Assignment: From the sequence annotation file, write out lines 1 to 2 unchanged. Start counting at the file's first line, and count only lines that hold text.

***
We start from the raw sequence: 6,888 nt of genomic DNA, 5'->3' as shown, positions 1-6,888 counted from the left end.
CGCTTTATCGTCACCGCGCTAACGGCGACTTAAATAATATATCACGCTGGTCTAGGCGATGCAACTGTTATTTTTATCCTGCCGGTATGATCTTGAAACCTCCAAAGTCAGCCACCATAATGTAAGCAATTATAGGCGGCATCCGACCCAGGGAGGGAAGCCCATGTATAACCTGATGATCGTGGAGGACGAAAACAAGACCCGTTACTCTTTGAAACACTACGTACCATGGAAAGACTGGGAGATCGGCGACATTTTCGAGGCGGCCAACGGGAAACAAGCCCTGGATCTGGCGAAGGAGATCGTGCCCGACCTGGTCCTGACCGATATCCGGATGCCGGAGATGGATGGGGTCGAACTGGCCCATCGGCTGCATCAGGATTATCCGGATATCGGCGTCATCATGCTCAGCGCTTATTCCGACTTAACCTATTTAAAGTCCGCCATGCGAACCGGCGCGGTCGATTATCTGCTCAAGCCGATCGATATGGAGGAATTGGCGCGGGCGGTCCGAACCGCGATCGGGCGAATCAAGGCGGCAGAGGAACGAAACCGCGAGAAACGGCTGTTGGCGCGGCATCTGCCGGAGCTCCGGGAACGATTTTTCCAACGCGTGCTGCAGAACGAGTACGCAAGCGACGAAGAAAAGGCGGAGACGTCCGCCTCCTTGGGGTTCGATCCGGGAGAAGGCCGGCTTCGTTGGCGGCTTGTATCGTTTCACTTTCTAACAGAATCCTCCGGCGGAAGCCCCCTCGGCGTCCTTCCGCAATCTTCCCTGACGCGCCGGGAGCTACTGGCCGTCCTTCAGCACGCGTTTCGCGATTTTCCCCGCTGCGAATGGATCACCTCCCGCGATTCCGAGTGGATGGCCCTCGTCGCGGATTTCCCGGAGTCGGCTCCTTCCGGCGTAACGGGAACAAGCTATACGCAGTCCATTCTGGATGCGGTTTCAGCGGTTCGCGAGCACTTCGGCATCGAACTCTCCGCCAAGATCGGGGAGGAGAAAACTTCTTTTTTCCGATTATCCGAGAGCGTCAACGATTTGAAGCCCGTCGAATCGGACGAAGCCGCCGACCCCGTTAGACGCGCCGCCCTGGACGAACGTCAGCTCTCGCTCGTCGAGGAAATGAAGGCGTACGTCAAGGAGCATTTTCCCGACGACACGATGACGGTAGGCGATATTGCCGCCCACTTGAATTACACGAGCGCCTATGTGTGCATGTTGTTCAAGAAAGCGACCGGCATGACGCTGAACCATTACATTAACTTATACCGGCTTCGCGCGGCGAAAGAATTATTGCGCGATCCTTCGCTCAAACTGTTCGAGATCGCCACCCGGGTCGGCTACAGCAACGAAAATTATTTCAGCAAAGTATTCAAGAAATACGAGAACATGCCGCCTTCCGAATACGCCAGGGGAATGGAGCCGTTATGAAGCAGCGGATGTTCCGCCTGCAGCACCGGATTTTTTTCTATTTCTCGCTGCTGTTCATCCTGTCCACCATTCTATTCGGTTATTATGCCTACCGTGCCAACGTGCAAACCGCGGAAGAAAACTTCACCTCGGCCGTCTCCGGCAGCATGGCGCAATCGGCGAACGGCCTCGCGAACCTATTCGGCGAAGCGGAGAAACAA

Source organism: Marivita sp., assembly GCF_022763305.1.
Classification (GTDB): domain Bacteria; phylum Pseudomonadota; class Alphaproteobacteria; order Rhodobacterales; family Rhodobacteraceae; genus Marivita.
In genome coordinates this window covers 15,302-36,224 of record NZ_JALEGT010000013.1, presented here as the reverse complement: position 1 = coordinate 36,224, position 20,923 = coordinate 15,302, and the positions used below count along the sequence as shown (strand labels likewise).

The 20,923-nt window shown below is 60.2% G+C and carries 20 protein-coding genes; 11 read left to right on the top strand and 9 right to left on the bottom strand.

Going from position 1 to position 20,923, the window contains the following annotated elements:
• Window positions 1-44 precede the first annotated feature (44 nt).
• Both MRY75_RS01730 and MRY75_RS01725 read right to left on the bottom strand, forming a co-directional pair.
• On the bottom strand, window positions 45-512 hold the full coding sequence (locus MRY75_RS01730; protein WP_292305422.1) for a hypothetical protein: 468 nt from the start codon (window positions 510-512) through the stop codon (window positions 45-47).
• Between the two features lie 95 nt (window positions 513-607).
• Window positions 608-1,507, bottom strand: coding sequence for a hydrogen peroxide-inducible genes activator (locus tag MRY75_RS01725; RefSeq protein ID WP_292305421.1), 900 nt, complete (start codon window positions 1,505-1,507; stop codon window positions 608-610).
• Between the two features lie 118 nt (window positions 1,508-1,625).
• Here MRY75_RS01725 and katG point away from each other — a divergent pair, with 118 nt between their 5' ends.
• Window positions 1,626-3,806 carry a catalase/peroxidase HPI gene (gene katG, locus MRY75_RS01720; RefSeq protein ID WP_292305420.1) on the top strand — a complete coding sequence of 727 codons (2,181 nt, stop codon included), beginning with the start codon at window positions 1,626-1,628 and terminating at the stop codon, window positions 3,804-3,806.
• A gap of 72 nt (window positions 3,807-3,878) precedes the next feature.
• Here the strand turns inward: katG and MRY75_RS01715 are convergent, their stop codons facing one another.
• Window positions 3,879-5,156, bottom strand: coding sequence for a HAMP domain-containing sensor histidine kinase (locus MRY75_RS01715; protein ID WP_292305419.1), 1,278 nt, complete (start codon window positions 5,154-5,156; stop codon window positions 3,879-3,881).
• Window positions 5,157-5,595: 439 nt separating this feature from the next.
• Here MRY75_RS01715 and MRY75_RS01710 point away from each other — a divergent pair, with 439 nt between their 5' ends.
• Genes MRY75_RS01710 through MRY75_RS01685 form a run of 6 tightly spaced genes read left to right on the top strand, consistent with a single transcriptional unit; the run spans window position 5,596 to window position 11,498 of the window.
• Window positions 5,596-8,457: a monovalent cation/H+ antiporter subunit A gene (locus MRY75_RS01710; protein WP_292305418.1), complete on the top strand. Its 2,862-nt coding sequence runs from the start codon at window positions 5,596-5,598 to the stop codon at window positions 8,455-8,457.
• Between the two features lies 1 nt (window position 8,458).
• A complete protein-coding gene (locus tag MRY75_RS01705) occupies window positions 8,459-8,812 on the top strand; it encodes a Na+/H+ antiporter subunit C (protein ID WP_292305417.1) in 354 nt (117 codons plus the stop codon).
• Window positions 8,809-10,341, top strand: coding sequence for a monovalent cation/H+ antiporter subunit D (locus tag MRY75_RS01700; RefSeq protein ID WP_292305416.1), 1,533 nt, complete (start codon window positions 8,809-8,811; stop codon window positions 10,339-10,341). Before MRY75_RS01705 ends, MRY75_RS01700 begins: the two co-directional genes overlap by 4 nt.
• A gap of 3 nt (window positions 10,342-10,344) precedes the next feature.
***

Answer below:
We start from the raw sequence: 6,888 nt of genomic DNA, 5'->3' as shown, positions 1-6,888 counted from the left end.
CGCTTTATCGTCACCGCGCTAACGGCGACTTAAATAATATATCACGCTGGTCTAGGCGATGCAACTGTTATTTTTATCCTGCCGGTATGATCTTGAAACCTCCAAAGTCAGCCACCATAATGTAAGCAATTATAGGCGGCATCCGACCCAGGGAGGGAAGCCCATGTATAACCTGATGATCGTGGAGGACGAAAACAAGACCCGTTACTCTTTGAAACACTACGTACCATGGAAAGACTGGGAGATCGGCGACATTTTCGAGGCGGCCAACGGGAAACAAGCCCTGGATCTGGCGAAGGAGATCGTGCCCGACCTGGTCCTGACCGATATCCGGATGCCGGAGATGGATGGGGTCGAACTGGCCCATCGGCTGCATCAGGATTATCCGGATATCGGCGTCATCATGCTCAGCGCTTATTCCGACTTAACCTATTTAAAGTCCGCCATGCGAACCGGCGCGGTCGATTATCTGCTCAAGCCGATCGATATGGAGGAATTGGCGCGGGCGGTCCGAACCGCGATCGGGCGAATCAAGGCGGCAGAGGAACGAAACCGCGAGAAACGGCTGTTGGCGCGGCATCTGCCGGAGCTCCGGGAACGATTTTTCCAACGCGTGCTGCAGAACGAGTACGCAAGCGACGAAGAAAAGGCGGAGACGTCCGCCTCCTTGGGGTTCGATCCGGGAGAAGGCCGGCTTCGTTGGCGGCTTGTATCGTTTCACTTTCTAACAGAATCCTCCGGCGGAAGCCCCCTCGGCGTCCTTCCGCAATCTTCCCTGACGCGCCGGGAGCTACTGGCCGTCCTTCAGCACGCGTTTCGCGATTTTCCCCGCTGCGAATGGATCACCTCCCGCGATTCCGAGTGGATGGCCCTCGTCGCGGATTTCCCGGAGTCGGCTCCTTCCGGCGTAACGGGAACAAGCTATACGCAGTCCATTCTGGATGCGGTTTCAGCGGTTCGCGAGCACTTCGGCATCGAACTCTCCGCCAAGATCGGGGAGGAGAAAACTTCTTTTTTCCGATTATCCGAGAGCGTCAACGATTTGAAGCCCGTCGAATCGGACGAAGCCGCCGACCCCGTTAGACGCGCCGCCCTGGACGAACGTCAGCTCTCGCTCGTCGAGGAAATGAAGGCGTACGTCAAGGAGCATTTTCCCGACGACACGATGACGGTAGGCGATATTGCCGCCCACTTGAATTACACGAGCGCCTATGTGTGCATGTTGTTCAAGAAAGCGACCGGCATGACGCTGAACCATTACATTAACTTATACCGGCTTCGCGCGGCGAAAGAATTATTGCGCGATCCTTCGCTCAAACTGTTCGAGATCGCCACCCGGGTCGGCTACAGCAACGAAAATTATTTCAGCAAAGTATTCAAGAAATACGAGAACATGCCGCCTTCCGAATACGCCAGGGGAATGGAGCCGTTATGAAGCAGCGGATGTTCCGCCTGCAGCACCGGATTTTTTTCTATTTCTCGCTGCTGTTCATCCTGTCCACCATTCTATTCGGTTATTATGCCTACCGTGCCAACGTGCAAACCGCGGAAGAAAACTTCACCTCGGCCGTCTCCGGCAGCATGGCGCAATCGGCGAACGGCCTCGCGAACCTATTCGGCGAAGCGGAGAAACAA